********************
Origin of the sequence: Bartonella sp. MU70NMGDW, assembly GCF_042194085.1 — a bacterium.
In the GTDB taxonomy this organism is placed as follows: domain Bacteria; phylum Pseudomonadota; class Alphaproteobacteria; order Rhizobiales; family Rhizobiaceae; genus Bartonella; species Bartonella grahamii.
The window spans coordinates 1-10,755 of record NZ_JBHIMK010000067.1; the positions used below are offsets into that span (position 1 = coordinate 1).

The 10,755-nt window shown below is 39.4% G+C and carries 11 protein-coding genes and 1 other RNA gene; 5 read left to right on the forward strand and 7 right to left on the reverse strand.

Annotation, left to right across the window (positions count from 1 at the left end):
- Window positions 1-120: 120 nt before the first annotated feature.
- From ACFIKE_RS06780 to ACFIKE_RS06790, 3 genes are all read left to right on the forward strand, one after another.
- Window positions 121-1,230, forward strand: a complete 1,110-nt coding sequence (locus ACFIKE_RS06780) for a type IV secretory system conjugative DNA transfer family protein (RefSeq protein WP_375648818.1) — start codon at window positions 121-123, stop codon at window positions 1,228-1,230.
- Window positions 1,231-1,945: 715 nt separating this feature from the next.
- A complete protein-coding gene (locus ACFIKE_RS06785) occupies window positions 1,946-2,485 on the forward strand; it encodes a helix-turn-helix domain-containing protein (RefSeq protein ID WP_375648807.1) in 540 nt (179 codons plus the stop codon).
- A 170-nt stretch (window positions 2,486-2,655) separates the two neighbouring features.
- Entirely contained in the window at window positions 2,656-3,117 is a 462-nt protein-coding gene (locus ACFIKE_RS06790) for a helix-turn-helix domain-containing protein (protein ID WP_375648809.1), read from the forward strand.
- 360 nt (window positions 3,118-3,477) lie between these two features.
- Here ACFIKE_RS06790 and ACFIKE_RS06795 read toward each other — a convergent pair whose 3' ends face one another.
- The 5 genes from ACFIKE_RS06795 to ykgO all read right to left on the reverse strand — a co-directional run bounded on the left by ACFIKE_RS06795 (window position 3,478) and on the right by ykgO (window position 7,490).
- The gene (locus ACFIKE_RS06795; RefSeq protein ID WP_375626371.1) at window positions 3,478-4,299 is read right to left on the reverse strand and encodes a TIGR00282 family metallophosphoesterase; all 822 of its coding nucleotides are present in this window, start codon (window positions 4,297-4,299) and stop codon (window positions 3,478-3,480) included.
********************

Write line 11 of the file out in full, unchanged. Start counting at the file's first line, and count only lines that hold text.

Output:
- A 170-nt stretch (window positions 2,486-2,655) separates the two neighbouring features.